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Combating pancreatic cancer with PI3K pathway inhibitors in the era of personalised medicine
  1. James RW Conway1,
  2. David Herrmann1,2,
  3. TR Jeffry Evans3,4,
  4. Jennifer P Morton3,4,
  5. Paul Timpson1,2
  1. 1 Garvan Institute of Medical Research & The Kinghorn Cancer Centre, Cancer Division, Sydney, New South Wales, Australia
  2. 2 St Vincent’s Clinical School, Faculty of Medicine, University of New South Wales, Sydney, New South Wales, Australia
  3. 3 Cancer Department, Cancer Research UK Beatson Institute, Glasgow, UK
  4. 4 Institute of Cancer Sciences, University of Glasgow, Glasgow, UK
  1. Correspondence to Dr Paul Timpson, Cancer Research Program, Garvan Institute of Medical Research, Darlinghurst, New South Wales 2010, Australia; p.timpson{at}


Pancreatic ductal adenocarcinoma (PDAC) is among the most deadly solid tumours. This is due to a generally late-stage diagnosis of a primarily treatment-refractory disease. Several large-scale sequencing and mass spectrometry approaches have identified key drivers of this disease and in doing so highlighted the vast heterogeneity of lower frequency mutations that make clinical trials of targeted agents in unselected patients increasingly futile. There is a clear need for improved biomarkers to guide effective targeted therapies, with biomarker-driven clinical trials for personalised medicine becoming increasingly common in several cancers. Interestingly, many of the aberrant signalling pathways in PDAC rely on downstream signal transduction through the mitogen-activated protein kinase and phosphoinositide 3-kinase (PI3K) pathways, which has led to the development of several approaches to target these key regulators, primarily as combination therapies. The following review discusses the trend of PDAC therapy towards molecular subtyping for biomarker-driven personalised therapies, highlighting the key pathways under investigation and their relationship to the PI3K pathway.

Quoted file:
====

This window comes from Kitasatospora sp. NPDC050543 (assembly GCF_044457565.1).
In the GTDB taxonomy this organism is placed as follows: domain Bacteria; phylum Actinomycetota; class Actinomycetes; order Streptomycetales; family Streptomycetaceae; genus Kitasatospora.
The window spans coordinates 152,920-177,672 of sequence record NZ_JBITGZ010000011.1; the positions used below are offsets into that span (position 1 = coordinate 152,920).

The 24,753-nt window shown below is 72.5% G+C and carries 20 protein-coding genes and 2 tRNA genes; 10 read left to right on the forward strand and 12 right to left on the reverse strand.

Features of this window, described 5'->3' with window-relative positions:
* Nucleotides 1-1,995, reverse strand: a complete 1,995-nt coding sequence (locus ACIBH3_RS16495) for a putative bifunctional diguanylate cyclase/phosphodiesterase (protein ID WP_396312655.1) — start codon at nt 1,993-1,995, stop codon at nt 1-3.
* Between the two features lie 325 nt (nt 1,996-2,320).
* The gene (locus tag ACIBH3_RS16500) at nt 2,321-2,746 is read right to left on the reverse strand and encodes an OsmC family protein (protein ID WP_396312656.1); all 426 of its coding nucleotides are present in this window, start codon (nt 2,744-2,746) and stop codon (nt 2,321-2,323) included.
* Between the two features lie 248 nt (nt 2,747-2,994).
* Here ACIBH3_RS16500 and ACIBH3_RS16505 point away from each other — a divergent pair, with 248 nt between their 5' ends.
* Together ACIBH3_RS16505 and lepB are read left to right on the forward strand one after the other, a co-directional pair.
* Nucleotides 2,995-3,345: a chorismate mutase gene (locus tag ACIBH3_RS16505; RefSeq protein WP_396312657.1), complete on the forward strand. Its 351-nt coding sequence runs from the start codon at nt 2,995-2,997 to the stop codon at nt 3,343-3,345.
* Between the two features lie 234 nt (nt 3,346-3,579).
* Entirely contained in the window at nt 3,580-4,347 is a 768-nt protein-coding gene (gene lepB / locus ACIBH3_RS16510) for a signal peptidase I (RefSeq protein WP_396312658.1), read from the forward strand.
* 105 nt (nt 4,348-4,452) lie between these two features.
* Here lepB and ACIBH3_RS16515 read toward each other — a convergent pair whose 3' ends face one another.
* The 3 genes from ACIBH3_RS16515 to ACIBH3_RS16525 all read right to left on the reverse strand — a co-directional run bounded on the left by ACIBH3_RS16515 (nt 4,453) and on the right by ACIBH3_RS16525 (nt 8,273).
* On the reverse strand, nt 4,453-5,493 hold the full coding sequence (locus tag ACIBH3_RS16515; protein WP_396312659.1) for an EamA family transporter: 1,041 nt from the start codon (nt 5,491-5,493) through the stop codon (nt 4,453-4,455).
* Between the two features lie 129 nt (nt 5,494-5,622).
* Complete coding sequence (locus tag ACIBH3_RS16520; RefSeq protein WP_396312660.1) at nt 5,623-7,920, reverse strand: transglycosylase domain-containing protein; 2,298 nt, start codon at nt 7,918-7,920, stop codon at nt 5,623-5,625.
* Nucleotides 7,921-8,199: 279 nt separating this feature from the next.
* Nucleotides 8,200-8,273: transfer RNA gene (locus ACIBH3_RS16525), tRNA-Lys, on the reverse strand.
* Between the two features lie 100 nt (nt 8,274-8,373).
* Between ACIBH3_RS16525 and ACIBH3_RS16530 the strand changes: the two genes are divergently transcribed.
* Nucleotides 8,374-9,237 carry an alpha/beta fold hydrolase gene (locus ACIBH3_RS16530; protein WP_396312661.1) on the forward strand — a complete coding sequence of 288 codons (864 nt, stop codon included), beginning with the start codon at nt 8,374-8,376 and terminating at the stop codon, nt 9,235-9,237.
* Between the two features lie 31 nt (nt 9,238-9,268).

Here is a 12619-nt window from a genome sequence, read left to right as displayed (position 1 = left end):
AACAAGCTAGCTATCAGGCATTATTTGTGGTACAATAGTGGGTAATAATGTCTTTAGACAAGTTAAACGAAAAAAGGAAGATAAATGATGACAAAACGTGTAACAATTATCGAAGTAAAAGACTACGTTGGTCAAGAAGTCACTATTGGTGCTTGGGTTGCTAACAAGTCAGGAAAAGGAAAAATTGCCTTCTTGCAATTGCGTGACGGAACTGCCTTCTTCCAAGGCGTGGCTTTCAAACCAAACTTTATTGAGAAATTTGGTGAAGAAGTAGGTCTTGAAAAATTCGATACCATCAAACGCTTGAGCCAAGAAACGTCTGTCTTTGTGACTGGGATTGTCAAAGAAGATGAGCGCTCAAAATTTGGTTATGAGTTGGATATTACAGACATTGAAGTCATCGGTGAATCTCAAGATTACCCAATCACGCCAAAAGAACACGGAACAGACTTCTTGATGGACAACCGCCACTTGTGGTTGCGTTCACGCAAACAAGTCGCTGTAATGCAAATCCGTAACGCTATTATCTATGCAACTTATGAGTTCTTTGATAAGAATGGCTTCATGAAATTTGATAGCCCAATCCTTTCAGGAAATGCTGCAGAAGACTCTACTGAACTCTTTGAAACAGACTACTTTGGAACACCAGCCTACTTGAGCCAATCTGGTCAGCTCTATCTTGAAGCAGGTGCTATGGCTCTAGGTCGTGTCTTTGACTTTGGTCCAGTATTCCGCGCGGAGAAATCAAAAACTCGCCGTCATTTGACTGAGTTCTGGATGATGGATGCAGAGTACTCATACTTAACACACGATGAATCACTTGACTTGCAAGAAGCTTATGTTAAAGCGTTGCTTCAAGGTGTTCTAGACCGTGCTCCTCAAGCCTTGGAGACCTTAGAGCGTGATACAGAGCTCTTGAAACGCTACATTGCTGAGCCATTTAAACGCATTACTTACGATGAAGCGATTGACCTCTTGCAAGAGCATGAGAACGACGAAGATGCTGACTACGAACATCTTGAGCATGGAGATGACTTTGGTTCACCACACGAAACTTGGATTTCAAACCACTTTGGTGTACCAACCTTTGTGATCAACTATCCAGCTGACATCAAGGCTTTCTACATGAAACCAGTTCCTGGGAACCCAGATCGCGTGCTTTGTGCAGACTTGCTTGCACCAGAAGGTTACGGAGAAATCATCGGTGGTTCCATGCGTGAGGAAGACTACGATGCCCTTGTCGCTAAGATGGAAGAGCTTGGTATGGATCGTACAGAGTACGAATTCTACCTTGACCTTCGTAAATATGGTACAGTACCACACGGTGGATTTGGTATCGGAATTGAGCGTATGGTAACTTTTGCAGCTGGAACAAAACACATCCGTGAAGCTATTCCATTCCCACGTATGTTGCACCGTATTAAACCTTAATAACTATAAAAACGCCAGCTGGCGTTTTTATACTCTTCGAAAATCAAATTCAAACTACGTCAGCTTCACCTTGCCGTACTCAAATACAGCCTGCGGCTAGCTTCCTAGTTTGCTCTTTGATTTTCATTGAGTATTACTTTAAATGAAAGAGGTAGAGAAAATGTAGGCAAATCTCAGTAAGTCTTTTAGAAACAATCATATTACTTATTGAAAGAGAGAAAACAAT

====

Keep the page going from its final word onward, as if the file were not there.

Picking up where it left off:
• pancreatic cancer
  • clinical trials
  • cell biology

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  • Contributors JRWC and PT developed the main concept of the manuscript. All authors wrote the manuscript. JPM and PT wrote grant applications that funded the work.

  • Funding This work was supported by an Nation Health and Medical Research (NHMRC) project grant, an NHMRC fellowship, an Nation Breast Cancer Foundation (NBCF) grant, an Australian Research Council (ARC) Future fellowship, a Len Ainsworth Pancreatic Cancer Fellowship, Cancer Council NSW grant, a Tour de Cure grant and Cancer Research UK (CRUK) core funding (A17196 and A21139). This project was made possible by an Avner Pancreatic Cancer Foundation Grant.

  • Competing interests None declared.

  • Patient consent Not required.

  • Provenance and peer review Commissioned; externally peer reviewed.